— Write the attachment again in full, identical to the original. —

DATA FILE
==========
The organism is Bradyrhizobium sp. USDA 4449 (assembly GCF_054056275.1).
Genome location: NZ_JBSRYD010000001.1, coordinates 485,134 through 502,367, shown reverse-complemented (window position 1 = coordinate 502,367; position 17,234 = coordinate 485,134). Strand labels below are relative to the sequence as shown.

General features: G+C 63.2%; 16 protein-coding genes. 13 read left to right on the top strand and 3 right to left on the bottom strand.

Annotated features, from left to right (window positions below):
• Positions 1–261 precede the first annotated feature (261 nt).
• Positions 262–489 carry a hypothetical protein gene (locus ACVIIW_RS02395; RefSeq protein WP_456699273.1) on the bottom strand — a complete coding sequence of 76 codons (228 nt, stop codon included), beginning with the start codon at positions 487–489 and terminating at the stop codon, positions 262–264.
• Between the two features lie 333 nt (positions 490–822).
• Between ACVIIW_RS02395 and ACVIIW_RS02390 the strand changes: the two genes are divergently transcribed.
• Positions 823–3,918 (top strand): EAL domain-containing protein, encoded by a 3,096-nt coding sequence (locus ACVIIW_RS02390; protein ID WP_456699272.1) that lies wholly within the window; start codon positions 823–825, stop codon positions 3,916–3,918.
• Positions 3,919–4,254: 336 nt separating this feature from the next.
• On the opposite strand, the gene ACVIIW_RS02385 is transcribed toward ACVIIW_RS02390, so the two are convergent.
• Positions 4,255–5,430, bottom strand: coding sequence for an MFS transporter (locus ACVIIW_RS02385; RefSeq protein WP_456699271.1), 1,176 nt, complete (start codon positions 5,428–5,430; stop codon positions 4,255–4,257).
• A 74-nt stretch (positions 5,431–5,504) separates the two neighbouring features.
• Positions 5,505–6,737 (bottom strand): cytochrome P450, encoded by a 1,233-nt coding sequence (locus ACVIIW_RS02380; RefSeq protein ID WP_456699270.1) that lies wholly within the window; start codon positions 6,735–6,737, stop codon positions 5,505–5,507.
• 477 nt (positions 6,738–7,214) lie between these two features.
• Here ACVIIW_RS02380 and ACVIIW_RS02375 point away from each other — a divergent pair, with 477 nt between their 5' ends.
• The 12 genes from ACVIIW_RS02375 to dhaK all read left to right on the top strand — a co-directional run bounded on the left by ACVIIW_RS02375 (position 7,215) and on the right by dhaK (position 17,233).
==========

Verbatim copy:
The organism is Bradyrhizobium sp. USDA 4449 (assembly GCF_054056275.1).
Genome location: NZ_JBSRYD010000001.1, coordinates 485,134 through 502,367, shown reverse-complemented (window position 1 = coordinate 502,367; position 17,234 = coordinate 485,134). Strand labels below are relative to the sequence as shown.

General features: G+C 63.2%; 16 protein-coding genes. 13 read left to right on the top strand and 3 right to left on the bottom strand.

Annotated features, from left to right (window positions below):
• Positions 1–261 precede the first annotated feature (261 nt).
• Positions 262–489 carry a hypothetical protein gene (locus ACVIIW_RS02395; RefSeq protein WP_456699273.1) on the bottom strand — a complete coding sequence of 76 codons (228 nt, stop codon included), beginning with the start codon at positions 487–489 and terminating at the stop codon, positions 262–264.
• Between the two features lie 333 nt (positions 490–822).
• Between ACVIIW_RS02395 and ACVIIW_RS02390 the strand changes: the two genes are divergently transcribed.
• Positions 823–3,918 (top strand): EAL domain-containing protein, encoded by a 3,096-nt coding sequence (locus ACVIIW_RS02390; protein ID WP_456699272.1) that lies wholly within the window; start codon positions 823–825, stop codon positions 3,916–3,918.
• Positions 3,919–4,254: 336 nt separating this feature from the next.
• On the opposite strand, the gene ACVIIW_RS02385 is transcribed toward ACVIIW_RS02390, so the two are convergent.
• Positions 4,255–5,430, bottom strand: coding sequence for an MFS transporter (locus ACVIIW_RS02385; RefSeq protein WP_456699271.1), 1,176 nt, complete (start codon positions 5,428–5,430; stop codon positions 4,255–4,257).
• A 74-nt stretch (positions 5,431–5,504) separates the two neighbouring features.
• Positions 5,505–6,737 (bottom strand): cytochrome P450, encoded by a 1,233-nt coding sequence (locus ACVIIW_RS02380; RefSeq protein ID WP_456699270.1) that lies wholly within the window; start codon positions 6,735–6,737, stop codon positions 5,505–5,507.
• 477 nt (positions 6,738–7,214) lie between these two features.
• Here ACVIIW_RS02380 and ACVIIW_RS02375 point away from each other — a divergent pair, with 477 nt between their 5' ends.
• The 12 genes from ACVIIW_RS02375 to dhaK all read left to right on the top strand — a co-directional run bounded on the left by ACVIIW_RS02375 (position 7,215) and on the right by dhaK (position 17,233).